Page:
Greek gods are posing as humans and pulling humanity's strings in this mosaic novel about time travel, alternate worlds, and the making of a president. The Time Rangers, Apollo's chosen servants, are in charge of preserving the peace and harmony along the Time Stream, the pathway between various worlds and times, but Apollo has given them a new task—to protect Timothy Macauley, the chosen one who must become the president of the United States or else witness the destruction of humankind. Standing in the Rangers's way are other gods: Mercury, who's working his wiles in the world of public relations; Diana, cruising New York City in the guise of an NYPD detective; Pluto, who is in the process of grooming his successor; and Dionysus, who has caused the annihilation of an alternate world. Nonstop action keeps the story rolling from the 1950s to the present day, through this world and others. The author shares his insights into, and the history of, the mosaic novel in the afterworld.
About the Author
Richard Bowes was born in Boston in 1944 and attended school there, and on Long Island, New York. In his third year as a freshman, he took writing courses with Mark Eisenstein at Hofstra College. After graduation, Bowes moved to Manhattan where he has lived for most of the last thirty-eight years and has done the usual jumble of things that writers do in order to earn a living. He launched his Speculative Fiction writing career in the early 1980s and published novels Warchild, Feral Cell, and Goblin Market.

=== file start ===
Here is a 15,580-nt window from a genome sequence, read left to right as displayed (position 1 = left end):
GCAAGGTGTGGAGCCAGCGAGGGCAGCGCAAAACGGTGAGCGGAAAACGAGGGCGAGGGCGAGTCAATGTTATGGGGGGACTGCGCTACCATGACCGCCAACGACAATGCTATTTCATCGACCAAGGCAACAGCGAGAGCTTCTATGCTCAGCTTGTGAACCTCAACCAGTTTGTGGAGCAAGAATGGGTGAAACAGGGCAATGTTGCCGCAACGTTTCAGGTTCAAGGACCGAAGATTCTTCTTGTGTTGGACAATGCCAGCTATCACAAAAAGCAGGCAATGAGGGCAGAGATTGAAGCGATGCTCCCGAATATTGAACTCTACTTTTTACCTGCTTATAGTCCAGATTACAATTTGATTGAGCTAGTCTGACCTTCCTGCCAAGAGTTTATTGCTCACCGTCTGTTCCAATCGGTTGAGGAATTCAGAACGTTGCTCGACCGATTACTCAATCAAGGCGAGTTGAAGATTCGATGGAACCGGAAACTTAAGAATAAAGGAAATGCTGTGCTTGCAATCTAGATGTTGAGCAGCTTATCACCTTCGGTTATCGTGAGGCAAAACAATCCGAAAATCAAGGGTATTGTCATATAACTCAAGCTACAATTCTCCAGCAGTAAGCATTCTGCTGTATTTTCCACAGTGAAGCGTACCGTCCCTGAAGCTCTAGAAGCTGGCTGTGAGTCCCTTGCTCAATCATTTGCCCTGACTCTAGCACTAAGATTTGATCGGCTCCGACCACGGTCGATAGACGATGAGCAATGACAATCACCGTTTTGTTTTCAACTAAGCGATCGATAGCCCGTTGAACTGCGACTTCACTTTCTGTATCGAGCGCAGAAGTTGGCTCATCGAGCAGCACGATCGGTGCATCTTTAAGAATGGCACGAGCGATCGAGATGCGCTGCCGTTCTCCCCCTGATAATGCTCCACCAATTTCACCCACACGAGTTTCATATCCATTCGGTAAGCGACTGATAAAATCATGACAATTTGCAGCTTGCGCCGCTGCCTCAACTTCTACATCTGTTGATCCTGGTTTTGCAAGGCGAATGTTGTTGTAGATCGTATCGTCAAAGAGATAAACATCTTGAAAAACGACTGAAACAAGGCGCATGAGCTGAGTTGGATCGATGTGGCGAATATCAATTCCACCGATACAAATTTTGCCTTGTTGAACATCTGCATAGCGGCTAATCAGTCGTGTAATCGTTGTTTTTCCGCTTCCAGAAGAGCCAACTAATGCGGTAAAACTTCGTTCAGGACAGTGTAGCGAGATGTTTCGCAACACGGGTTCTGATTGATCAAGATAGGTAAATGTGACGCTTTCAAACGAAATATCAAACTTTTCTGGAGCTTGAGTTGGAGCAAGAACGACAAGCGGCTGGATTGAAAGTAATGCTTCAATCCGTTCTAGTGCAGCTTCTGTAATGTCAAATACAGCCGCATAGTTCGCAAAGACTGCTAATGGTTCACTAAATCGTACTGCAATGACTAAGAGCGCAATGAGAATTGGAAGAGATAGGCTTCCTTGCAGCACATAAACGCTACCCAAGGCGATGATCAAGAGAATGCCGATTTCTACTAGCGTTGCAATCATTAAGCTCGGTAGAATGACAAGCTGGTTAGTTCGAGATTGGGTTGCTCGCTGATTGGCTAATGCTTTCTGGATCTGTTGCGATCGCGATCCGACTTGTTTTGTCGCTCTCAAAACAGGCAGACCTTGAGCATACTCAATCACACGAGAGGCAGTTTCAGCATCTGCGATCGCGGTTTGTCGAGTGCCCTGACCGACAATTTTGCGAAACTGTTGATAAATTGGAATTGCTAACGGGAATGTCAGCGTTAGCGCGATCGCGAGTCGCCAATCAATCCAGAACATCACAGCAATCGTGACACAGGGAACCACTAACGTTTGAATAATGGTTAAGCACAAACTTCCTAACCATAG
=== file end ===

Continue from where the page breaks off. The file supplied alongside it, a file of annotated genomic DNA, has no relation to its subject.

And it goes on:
In 1992 Bowes began writing a series of semi-autobiographical stories narrated by Kevin Grierson, a person with a doppelgänger. These stories were published primarily in the Magazine of Fantasy & Science Fiction, and later became the novel Minions of the Moon. One story, “Streetcar Dreams,” won the World Fantasy Award for Best Novella of the Year. The novel itself won the Lambda Award.
A short fiction collection, Transfigured Night and Other Stories, was published by Time Warner in 2001. It included the original novella, “My Life in Speculative Fiction.” These stories plus recent material will appear in Streetcar Dreams and Other Midnight Fancies forthcoming in late 2005 from PS Publishing in England.
Over the last few years, Bowes has written a new series of stories about Time Rangers and the Gods, which have formed the mosaic novel From the Files of the Time Rangers. Time Ranger novelettes “The Ferryman’s Wife” and “The Mask of the Rex,” both originally published in the Magazine of Fantasy & Science Fiction, were finalists for the prestigious Nebula Award.